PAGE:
Office built with input from victims impacted by crime
Homeland Security Secretary John F. Kelly announced today, the official launch of the U.S. Immigration and Customs Enforcement (ICE) Victims of Immigration Crime Engagement Office (VOICE).
The VOICE office will assist victims of crimes committed by criminal aliens.
ICE built the VOICE office in response to the Executive Order entitled Enhancing Public Safety in the Interior of the United States, which directed DHS to create an office to support victims of crimes committed by criminal aliens.
“All crime is terrible, but these victims are unique—and too often ignored,” said Secretary Kelly.
“They are casualties of crimes that should never have taken place—because the people who victimized them often times should not have been in the country in the first place.”
The key objectives of the VOICE office are:
- Use a victim-centered approach to acknowledge and support victims and their families
- Promote awareness of available services to crime victims
- Build collaborative partnerships with community stakeholders assisting victims
ICE has established a toll-free hotline staffed with operators who will triage calls to ensure victims receive the support they need.
The number is 1-855-48-VOICE or 1-855-488-6423.
(Learn More as Kate Steinle’s family speaks with Anderson Cooper about the legal action they are taking after she was shot and killed by an undocumented immigrant. Courtesy of CNN and YouTube. Published Sep 3, 2015)
The types of assistance people impacted by crimes committed by illegal aliens can expect include:
Local contacts to help with unique victim requests
- ICE community relations officers will serve as a local representative explaining to victims what information is available and to help victims understand the immigration enforcement and removal process.
Access to social service professionals able to refer victims to resources and service providers
- ICE has a cadre of 27 victim assistance specialists located across the country available to direct victims to a wide range of resources.
- The victim assistance specialists possess a high degree of specialized victim assistance expertise and training.
Assistance signing-up to receive automated custody status information
- The DHS-Victim Information and Notification Exchange (DHS-VINE) is an automated service being launched today that will help victims track the immigration custody status of illegal alien perpetrators of crime.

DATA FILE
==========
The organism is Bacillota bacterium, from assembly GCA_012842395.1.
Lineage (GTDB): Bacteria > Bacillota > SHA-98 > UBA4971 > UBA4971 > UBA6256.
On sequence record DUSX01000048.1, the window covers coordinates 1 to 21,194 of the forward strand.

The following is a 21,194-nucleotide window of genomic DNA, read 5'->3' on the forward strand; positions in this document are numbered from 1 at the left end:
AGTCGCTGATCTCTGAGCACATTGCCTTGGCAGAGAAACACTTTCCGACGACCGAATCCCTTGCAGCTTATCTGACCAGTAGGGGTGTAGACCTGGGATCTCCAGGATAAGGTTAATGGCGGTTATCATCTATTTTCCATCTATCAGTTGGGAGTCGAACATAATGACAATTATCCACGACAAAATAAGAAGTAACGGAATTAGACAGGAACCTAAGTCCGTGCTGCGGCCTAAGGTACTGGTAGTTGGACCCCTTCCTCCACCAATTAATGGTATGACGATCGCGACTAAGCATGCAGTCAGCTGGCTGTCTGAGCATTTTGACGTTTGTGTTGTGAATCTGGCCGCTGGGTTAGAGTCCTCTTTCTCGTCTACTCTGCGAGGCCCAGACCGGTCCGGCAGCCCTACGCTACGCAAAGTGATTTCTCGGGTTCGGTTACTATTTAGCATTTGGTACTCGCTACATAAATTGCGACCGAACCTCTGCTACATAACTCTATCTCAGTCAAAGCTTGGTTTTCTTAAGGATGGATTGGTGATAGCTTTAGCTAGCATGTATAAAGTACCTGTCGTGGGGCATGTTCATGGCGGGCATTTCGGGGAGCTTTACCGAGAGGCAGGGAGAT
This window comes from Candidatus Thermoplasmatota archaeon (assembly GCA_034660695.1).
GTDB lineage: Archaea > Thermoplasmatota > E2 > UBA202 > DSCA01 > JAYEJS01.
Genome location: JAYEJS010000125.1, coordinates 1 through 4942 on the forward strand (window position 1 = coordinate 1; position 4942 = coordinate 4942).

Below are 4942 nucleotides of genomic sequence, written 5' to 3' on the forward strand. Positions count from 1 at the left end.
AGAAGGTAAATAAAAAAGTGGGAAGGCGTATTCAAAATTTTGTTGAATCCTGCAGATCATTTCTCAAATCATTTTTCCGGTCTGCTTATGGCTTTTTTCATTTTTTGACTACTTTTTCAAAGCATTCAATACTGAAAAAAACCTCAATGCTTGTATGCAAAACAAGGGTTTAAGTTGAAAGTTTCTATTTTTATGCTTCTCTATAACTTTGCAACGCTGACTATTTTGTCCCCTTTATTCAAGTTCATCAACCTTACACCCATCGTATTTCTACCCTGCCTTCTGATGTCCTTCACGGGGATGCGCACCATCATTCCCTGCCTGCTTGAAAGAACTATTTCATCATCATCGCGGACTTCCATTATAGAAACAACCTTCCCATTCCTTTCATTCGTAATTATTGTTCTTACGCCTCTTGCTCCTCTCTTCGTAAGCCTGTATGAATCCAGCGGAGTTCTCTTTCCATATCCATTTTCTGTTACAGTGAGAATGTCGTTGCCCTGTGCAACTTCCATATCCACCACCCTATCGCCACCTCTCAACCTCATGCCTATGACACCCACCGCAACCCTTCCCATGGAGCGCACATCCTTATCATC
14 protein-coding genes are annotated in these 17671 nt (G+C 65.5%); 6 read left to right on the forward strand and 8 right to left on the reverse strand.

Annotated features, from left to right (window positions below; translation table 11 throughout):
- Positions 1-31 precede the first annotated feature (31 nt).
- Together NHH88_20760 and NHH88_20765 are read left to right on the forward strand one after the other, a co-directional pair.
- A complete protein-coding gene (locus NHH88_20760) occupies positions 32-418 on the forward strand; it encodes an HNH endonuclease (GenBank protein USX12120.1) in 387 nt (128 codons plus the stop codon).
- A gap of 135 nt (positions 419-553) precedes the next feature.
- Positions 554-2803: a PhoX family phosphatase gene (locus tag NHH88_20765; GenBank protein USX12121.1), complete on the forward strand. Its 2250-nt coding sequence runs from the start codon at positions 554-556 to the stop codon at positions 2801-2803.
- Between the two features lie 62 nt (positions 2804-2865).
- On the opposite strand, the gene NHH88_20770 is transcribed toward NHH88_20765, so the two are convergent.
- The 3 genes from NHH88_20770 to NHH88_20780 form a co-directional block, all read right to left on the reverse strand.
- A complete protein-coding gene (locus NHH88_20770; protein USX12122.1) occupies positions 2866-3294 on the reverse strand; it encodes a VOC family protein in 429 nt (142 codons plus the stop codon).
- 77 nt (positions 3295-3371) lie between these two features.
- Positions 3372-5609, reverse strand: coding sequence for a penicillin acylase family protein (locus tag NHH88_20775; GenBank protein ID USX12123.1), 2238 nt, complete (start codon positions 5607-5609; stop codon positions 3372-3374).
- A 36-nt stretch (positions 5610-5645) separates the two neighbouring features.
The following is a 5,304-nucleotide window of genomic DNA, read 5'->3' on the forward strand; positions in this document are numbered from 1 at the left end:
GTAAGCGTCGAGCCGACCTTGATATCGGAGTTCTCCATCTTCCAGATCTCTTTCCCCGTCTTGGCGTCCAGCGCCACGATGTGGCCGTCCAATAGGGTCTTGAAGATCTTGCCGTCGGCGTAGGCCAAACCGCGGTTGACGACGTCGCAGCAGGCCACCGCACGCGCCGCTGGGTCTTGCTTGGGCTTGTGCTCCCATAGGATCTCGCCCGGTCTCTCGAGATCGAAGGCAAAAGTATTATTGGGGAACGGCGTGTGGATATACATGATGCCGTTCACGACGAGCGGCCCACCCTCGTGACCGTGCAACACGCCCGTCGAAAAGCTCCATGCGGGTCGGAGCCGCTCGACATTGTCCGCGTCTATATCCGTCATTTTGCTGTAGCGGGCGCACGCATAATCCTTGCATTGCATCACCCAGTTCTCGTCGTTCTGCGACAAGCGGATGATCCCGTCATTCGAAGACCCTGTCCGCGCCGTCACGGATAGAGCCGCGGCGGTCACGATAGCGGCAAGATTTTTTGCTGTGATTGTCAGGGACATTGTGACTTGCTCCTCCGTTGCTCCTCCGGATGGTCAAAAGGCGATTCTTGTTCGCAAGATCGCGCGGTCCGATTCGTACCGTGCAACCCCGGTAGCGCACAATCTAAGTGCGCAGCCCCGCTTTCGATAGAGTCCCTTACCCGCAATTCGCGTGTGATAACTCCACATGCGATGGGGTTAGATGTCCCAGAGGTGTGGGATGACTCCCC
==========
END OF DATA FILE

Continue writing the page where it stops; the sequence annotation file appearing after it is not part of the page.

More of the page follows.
- More information about DHS-VINE and how to sign-up to receive automated alerts can be found at: https://vinelink.dhs.gov.
- Additional criminal or immigration history may be available about an illegal alien to victims or their families
- ICE will work with requesting individuals to determine what releasable information is available to victims about an alien involved in a crime.
(Jim Steinle, who’s 32-year-old daughter Kathryn was killed at a San Francisco pier, provided testimony at a Senate Judiciary Committee hearing on illegal immigration enforcement. Courtesy of The Hill Newspaper and YouTube. Published Jul 21, 2015)
How to Access VINE
Victims and other concerned citizens can look up offenders and register for offender custody status notifications by phone, email, text message or TTY device.
- VINELink.com is the online portal for VINE. VINELink can be accessed 24 hours a day, seven days a week, to provide the most reliable information for custody status changes and criminal case information.
- VINEmobile™ is the on-the-go version of VINE that lets you access vital information right from your mobile device. VINEmobile is available for iOS and Android devices and is completely free for users.
- Toll-free phone support from the Appriss Customer First Center is available 24/7/365 for callers who need help locating an offender, registering for notifications, or accessing victim services in their area.
- Over 200 languages are available via live operator support at 1 866 277 7477 (OPTION 2)
ICE is employing a measured approach to building the VOICE office—meaning that it intends to expand the services VOICE offers in the future.
This approach allows the office to provide immediate services to victims, but will also allow the agency to collect metrics and information to determine additional resource needs and how the office can best serve victims and their families moving forward.